The record discloses, inter alia, the following. On November 10, 1988, the petitioner, an attorney admitted to the practice of law in Connecticut, was representing Michael Walker 4 at a sentencing hearing before the Honorable James Higgins in the Superior Court. During the course of that hearing, and immediately following the imposition of sentence, the following took place between the court and the petitioner:

"Mr. Dodson: I think it is most unusual. I think that is totally outrageous. The court can do-- "The Court: You may notify the defendant--

"Mr. Dodson: Thirty years more on the same set of facts, I think ...

"The Court: Notify the defendant of his rights to appeal.

"Mr. Dodson: There is no basis--

"The Court: You're out of order.

"Mr. Dodson: I know I am, but there is no basis for that sentence.

"The Court: He is held in contempt of this court.

"Mr. Dodson: I apologize for my remarks.

"The Court: Notify the defendant of his rights to appeal on the record."

The court thereupon took a recess. The petitioner was asked to remain in the courtroom and was allowed access to a telephone to obtain counsel. Shortly thereafter, Attorney Gerald Klein arrived at Judge Higgins' chambers to indicate that he represented the petitioner. At that time, Klein was shown a copy of the transcript of the prior proceedings that had already been prepared. The court was prepared to continue and finish the summary contempt proceedings at that time. A request for a continuance, made by Klein, was granted to Tuesday, November 15, 1988. (November 11, 1988, a Friday, was a holiday and there was no court on November 14, 1988, the following Monday, due to the Connecticut State Bar Association meeting.)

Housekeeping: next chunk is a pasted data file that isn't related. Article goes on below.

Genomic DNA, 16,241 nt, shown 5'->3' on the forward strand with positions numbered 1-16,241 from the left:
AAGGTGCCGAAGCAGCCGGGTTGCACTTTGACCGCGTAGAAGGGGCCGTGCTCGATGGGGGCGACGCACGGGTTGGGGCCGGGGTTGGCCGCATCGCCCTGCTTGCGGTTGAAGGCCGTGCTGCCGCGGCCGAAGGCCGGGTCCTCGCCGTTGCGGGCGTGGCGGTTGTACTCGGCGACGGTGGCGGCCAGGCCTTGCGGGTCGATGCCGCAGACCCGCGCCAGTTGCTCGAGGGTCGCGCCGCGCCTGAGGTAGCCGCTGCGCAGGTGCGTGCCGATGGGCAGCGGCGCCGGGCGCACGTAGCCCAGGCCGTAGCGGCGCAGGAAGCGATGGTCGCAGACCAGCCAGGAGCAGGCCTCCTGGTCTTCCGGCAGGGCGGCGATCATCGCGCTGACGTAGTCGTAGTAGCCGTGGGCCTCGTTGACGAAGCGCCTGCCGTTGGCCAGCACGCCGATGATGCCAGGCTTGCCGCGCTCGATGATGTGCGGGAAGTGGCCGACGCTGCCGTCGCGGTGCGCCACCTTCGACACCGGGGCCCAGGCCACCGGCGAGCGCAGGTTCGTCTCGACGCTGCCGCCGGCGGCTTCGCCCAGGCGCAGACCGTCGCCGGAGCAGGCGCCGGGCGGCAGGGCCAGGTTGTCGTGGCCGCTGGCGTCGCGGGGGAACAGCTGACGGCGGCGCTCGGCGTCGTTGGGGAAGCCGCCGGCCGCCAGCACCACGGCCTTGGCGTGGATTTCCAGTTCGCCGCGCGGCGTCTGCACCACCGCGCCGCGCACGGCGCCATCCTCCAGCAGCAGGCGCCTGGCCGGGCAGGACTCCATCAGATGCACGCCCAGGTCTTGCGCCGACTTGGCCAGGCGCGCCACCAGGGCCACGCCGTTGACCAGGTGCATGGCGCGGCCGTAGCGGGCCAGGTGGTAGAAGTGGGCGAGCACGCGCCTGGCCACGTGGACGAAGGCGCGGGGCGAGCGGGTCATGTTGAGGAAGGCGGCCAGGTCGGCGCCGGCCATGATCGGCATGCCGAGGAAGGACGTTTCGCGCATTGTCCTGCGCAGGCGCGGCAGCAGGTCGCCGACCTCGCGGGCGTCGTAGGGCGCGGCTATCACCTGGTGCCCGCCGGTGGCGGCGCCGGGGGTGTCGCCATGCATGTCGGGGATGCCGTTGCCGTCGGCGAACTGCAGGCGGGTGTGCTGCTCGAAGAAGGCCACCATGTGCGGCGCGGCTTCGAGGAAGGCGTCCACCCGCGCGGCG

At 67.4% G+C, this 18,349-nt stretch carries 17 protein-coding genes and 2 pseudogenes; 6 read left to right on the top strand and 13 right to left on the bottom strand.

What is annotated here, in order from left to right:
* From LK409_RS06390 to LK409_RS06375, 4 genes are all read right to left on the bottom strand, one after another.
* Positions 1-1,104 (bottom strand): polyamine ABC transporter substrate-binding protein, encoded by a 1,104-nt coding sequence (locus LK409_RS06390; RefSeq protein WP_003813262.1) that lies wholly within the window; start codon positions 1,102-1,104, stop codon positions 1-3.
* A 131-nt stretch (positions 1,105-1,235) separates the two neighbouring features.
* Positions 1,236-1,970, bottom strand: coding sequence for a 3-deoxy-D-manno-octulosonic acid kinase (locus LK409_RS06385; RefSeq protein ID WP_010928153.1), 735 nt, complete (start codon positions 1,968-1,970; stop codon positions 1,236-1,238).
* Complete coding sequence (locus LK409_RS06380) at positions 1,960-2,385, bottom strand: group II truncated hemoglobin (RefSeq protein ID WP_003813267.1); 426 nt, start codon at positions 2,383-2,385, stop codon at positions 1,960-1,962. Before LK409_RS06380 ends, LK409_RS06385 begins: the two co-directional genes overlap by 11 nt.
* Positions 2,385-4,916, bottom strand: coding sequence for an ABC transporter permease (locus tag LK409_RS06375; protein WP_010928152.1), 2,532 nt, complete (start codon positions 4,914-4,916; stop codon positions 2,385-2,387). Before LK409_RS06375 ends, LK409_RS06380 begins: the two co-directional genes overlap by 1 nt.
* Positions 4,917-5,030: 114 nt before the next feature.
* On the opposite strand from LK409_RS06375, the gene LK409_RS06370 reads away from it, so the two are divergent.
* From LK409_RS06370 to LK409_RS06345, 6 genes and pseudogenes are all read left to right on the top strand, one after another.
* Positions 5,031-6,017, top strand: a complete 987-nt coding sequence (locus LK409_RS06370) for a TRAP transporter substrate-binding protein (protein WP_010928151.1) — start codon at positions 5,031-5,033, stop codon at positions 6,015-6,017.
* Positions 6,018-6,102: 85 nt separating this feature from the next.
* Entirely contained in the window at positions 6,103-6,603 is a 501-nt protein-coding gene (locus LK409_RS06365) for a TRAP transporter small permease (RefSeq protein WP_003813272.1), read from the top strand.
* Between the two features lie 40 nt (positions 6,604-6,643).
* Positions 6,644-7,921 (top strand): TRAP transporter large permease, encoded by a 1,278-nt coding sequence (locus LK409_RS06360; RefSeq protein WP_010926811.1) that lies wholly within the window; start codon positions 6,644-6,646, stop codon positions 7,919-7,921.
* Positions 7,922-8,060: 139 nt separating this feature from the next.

On Tuesday, November 15, 1988, the court held a hearing at which the petitioner appeared with Klein. After the court inquired whether the petitioner wished to be heard, both Klein and the petitioner addressed the court. At the conclusion of the hearing, the court imposed a fine of $100. This writ of error by the petitioner followed.